Metabolic syndrome is a cluster of conditions that occur at the same time and increase the risk of heart disease (cardiovascular disease), stroke and type 2 diabetes.
The conditions that make up metabolic syndrome include high blood pressure, high blood sugar, obesity or excess body fat around the abdomen, high cholesterol and high triglycerides. A person who has one of these health conditions does not have metabolic syndrome, but he or she is at an increased risk of developing metabolic syndrome.
As a person develops more of these conditions, the risk of diabetes, heart disease and stroke continues to increase. Patients with two or more of these risk factor conditions are typically diagnosed with metabolic syndrome.
Is Metabolic Syndrome Common?
Metabolic syndrome is a common condition in the U.S. In fact, the American Heart Association states that over 34% of U.S. adults, or about 1 in 3 adults, have metabolic syndrome.
Fortunately, metabolic syndrome is preventable and treatable, primarily through healthy lifestyle changes and medication in some cases. If untreated, metabolic syndrome can cause serious health problems including stroke or death, so it is essential that people with metabolic syndrome seek treatment.
Causes and Risk Factors of Metabolic Syndrome
While there is not a singular cause behind metabolic syndrome, high blood sugar, poor diet, living a sedentary lifestyle and having insulin resistance are all risk factors that can increase the likelihood you will develop metabolic syndrome.
Excess weight can hide beneath the skin and inside muscle, so it can be difficult to tell if a person is carrying excess body fat. A simple way to check is by measuring your waistline with a tape measure.
Other Metabolic Syndrome Risk Factors
Other risk factors that can increase your likelihood of developing metabolic syndrome include:
- Pre-existing diabetes
- Older age (over 65 years)
- Living a sedentary lifestyle
- Having insulin resistance syndrome
- Chronic stress
- Eating a diet high in carbohydrates or fat
- Genetics and family history
- Abnormal cholesterol or triglyceride levels
- Heavy alcohol use
- BMI (body mass index) greater than 25
- Having polycystic ovary syndrome
Signs and Symptoms of Metabolic Syndrome
Because metabolic syndrome comprises a cluster of different conditions, the signs and symptoms of metabolic syndrome will depend on the conditions present.
Metabolic Syndrome Symptoms
- An apple or pear body shape (carrying most weight around the abdomen and hips)
- High blood pressure
- High triglyceride count
- Insulin resistance
- Acanthosis nigricans (darkened skin around the back of the neck, in the armpits, and under the breasts)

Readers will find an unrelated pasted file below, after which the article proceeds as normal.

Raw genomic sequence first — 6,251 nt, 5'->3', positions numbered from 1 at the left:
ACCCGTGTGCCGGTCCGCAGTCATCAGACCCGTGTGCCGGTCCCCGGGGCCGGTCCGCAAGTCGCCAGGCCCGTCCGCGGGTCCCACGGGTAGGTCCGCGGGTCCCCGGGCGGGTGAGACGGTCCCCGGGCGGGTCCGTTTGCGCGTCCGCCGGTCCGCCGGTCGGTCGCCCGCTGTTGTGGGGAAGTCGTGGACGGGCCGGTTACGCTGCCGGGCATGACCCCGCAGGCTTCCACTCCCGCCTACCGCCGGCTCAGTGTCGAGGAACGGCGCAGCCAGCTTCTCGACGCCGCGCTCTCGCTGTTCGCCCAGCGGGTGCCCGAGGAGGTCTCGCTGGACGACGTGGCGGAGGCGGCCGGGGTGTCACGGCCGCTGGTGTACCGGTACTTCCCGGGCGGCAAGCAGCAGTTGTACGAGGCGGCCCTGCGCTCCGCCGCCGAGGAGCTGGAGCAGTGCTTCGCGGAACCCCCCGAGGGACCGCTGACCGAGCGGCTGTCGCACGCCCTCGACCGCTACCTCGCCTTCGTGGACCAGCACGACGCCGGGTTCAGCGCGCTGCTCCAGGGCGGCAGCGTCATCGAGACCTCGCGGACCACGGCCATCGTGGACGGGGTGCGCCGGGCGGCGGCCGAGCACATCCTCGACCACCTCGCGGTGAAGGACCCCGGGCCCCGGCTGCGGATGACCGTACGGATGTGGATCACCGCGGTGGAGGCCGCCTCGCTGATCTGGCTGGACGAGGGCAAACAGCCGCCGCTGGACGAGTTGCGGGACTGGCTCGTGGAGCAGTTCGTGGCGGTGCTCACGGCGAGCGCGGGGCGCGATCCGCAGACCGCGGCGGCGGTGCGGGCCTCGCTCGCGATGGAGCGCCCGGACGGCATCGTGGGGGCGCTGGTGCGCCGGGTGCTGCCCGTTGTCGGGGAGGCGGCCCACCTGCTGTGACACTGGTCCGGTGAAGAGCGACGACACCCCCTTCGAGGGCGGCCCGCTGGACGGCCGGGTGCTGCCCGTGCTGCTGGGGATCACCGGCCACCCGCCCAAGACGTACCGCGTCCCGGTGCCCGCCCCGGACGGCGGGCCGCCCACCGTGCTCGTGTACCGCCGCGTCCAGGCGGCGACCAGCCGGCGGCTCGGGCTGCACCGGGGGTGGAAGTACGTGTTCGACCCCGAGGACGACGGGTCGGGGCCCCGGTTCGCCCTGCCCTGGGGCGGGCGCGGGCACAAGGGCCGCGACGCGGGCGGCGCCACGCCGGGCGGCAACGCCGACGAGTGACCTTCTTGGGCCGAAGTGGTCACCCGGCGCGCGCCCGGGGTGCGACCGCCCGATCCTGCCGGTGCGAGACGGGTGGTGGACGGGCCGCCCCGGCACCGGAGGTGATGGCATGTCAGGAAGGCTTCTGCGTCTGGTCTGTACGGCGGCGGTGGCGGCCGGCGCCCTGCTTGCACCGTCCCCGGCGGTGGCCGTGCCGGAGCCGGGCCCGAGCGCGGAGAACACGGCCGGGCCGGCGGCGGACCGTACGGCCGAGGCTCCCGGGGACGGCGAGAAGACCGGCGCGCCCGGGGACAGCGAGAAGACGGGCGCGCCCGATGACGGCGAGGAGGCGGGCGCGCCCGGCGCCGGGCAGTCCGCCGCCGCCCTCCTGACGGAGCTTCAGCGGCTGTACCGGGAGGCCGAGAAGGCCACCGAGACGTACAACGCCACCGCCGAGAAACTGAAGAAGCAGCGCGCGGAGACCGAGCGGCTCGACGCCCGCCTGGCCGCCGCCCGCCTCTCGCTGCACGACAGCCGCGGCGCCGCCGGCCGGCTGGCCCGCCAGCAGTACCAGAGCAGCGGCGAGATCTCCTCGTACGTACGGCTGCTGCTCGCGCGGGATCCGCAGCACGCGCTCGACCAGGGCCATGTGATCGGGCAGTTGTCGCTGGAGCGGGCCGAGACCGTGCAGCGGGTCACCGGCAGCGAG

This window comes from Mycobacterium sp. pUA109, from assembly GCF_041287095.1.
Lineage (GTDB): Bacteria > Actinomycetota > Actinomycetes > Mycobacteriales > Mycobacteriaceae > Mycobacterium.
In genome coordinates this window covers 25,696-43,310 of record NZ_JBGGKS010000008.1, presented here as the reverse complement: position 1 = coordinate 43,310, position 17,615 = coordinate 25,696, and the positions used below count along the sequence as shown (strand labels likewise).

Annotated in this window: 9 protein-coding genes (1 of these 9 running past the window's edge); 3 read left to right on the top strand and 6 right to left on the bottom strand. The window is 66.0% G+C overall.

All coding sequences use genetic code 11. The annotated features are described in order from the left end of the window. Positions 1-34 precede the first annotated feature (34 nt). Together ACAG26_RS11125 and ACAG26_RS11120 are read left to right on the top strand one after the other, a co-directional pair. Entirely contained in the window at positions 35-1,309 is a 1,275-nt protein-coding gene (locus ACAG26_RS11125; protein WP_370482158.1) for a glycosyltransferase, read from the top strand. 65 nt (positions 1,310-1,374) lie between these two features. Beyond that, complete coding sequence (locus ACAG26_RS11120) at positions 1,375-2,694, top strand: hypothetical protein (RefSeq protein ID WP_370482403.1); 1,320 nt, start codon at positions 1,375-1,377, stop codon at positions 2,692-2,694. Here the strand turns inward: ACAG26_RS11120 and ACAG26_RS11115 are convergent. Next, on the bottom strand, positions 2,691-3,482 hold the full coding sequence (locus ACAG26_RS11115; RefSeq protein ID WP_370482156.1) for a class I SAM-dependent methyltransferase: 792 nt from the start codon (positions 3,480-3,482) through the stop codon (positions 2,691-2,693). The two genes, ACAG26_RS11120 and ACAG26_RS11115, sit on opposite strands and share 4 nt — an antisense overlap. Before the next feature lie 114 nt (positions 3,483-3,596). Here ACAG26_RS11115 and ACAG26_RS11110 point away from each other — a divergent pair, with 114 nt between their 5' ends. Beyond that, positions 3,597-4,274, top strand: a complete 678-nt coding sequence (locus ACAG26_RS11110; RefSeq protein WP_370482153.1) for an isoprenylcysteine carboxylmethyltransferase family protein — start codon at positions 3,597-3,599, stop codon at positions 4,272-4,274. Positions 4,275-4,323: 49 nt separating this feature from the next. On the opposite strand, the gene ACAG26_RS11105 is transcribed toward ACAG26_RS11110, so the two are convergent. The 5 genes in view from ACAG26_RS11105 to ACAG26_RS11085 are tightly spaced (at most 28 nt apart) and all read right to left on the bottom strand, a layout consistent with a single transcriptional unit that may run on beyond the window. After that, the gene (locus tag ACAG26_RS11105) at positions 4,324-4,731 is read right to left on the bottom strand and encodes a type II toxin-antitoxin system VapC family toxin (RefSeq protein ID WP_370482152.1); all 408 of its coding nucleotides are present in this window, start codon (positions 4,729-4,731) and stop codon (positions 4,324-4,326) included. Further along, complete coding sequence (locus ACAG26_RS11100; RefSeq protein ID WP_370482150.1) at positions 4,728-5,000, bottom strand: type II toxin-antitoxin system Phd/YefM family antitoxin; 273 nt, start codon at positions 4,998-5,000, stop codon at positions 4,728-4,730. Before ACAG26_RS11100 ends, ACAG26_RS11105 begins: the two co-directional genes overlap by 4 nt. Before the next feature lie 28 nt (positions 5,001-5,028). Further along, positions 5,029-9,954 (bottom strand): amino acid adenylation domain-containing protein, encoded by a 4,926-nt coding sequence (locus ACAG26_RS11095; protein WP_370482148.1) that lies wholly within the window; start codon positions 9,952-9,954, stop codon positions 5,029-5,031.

Many people with metabolic syndrome have insulin resistance, a condition in which the body doesn’t respond properly to insulin. Insulin helps move blood glucose (blood sugar) from your blood into the cells, where glucose is either used for energy or stored for later use.
With insulin resistance, the body cannot properly use glucose for energy, which causes the pancreas to produce more insulin and, in turn, increases blood sugar.
Diagnosing Metabolic Syndrome
Metabolic syndrome is diagnosed by an endocrinologist. When you visit one of our experienced endocrinologists in Orlando, he or she may perform a physical exam and run blood tests to assess risk factors or identify existing conditions.
Specific indicators, including abdominal obesity and BMI, will be assessed, as well as blood pressure, triglyceride levels, cholesterol levels and blood sugar levels.
Your healthcare provider may diagnose you with metabolic syndrome if your test results meet the following criteria:
- Elevated blood pressure (130/85 mmHg or higher)
- High blood sugar (100 mg/dL or more)
- Excess body fat around waist (40 inches or over for men and 35 inches or over for women)
Treating Metabolic Syndrome
Early diagnosis and treatment of metabolic syndrome is important—if symptoms such as high blood sugar and insulin resistance go untreated, they can lead to a number of problems, including:
- Slowing insulin production, which leads to type 2 diabetes
- Heart and blood vessel disease
- Fatty liver disease
- Cirrhosis (chronic liver damage)
- Liver failure
- Heart attack
- Heart disease
If you are diagnosed with metabolic syndrome, we will work with you to create a comprehensive treatment plan that optimizes diet and physical activity to prevent or minimize risk factors.
The main focus of metabolic syndrome treatment is to treat symptoms and reduce the risk of type 2 diabetes or heart disease developing. The severity of complications resulting from metabolic syndrome is largely affected by physical activity and diet.